Creating the Productive Workplace

By Derek Clements-Croome | Go to book overview

Chapter 2

Creativity in the workplace

Jackie Townsend

This is a book about well-being; the well-being of any building and of the people working inside it and how the combination of the building and the occupants can be enhanced to produce an environment which encourages creative, productive work and pleasure: pleasure in the environment and pleasure in the work.

It occurs to me that this desire to create an environment which is conducive to creative and productive work indicates quite a radical shift in the whole philosophy of work and the workplace. I would suggest that work and the workplace, for the great majority of people, have not been instigated, designed, begun and built with the workers themselves in mind. Most office buildings are lumps of grey concrete with bits of glass in, not particularly beautiful or inviting to any of the senses, but purely functional. They speak of power and money rather than creativity and pleasure.

It is entirely possible to build buildings which enhance the environment and make us feel good. Most cathedrals do this, especially the great ones such as St Paul's and Chartres. Because people visit them with a feeling of respect, religious or not, and mostly treat them in a respectful way, this energy builds up so that the building performs its function in a more and more fulfilling way. It gets better and better. Of course, the Church speaks of a different kind of power: its own, which is also not entirely altruistic or benevolent except sometimes on an individual level, and that of the Other, the Divine, whatever you might perceive that to be. So it can be done and it has been done.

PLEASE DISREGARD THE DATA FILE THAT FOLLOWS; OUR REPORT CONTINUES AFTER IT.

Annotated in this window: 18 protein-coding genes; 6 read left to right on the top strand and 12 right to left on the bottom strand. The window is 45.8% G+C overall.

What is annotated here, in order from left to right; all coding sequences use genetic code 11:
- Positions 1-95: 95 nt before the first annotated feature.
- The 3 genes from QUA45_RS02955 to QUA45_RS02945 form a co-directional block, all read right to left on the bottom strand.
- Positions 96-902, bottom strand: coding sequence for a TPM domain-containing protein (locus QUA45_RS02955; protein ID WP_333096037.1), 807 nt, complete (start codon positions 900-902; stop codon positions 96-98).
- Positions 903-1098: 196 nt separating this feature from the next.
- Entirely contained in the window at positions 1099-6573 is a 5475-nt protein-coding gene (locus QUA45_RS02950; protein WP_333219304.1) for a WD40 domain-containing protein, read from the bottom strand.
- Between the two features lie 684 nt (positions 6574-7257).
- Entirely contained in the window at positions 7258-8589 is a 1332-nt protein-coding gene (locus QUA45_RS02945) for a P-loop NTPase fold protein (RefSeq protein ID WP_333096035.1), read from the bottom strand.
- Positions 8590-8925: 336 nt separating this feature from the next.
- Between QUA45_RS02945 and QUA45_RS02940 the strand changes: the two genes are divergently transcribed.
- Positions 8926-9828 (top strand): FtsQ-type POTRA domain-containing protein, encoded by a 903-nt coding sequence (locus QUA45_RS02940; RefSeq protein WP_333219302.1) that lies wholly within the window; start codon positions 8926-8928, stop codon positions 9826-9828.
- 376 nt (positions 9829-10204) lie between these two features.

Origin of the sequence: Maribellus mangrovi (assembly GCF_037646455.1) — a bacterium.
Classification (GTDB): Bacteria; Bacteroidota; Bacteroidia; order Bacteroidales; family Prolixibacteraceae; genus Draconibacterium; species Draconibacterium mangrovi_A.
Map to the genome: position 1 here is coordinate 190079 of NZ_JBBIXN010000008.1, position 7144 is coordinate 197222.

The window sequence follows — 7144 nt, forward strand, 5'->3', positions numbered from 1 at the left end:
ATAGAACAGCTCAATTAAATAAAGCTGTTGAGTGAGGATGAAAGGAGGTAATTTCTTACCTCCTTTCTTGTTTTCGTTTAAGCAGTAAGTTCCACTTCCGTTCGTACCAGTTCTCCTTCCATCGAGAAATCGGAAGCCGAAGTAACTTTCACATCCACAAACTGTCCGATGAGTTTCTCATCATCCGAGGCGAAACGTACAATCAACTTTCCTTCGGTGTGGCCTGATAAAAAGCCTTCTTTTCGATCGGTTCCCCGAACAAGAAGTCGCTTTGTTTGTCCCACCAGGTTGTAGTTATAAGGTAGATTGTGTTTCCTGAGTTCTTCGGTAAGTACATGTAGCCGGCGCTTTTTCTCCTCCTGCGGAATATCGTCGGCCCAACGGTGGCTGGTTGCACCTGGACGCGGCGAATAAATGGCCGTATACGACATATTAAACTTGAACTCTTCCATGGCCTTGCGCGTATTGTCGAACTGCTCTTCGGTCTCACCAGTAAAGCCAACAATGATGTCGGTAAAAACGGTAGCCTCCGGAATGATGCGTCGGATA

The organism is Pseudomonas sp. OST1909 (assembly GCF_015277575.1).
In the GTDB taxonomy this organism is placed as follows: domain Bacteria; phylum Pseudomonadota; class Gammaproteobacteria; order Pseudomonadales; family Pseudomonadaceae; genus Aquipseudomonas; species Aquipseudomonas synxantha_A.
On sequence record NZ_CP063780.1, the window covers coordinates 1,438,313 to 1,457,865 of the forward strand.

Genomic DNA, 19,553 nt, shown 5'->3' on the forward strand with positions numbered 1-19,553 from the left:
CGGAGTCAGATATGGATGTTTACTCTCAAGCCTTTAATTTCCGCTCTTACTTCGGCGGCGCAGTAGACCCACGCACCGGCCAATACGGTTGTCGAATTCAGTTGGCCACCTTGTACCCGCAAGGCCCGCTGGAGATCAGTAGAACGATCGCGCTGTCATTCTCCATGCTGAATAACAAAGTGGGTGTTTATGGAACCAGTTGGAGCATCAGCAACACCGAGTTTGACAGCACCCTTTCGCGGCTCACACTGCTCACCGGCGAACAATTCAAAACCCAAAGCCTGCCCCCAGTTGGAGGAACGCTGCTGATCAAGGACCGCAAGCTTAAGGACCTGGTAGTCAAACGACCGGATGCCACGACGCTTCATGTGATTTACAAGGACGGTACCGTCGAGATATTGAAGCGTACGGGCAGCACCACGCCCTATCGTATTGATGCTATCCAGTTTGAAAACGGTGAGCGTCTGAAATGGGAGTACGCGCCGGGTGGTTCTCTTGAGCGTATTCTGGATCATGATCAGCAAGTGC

Therapists who work with the body talk about function and form. Form implies the function, and function guides the form. For instance, your two feet are not particularly big but they can carry the weight of your whole body, without you falling over when you stand still. They do this because the bone in your lower leg goes down into your heel, so that it is the bones which are supporting your weight, but then you have maybe around nine inches of progressively smaller bones with tendons, muscles and skin, blood vessels and nerves, which spread out from your heel and then become five toes. They are ideally designed for their purpose. Function and form.

-18-

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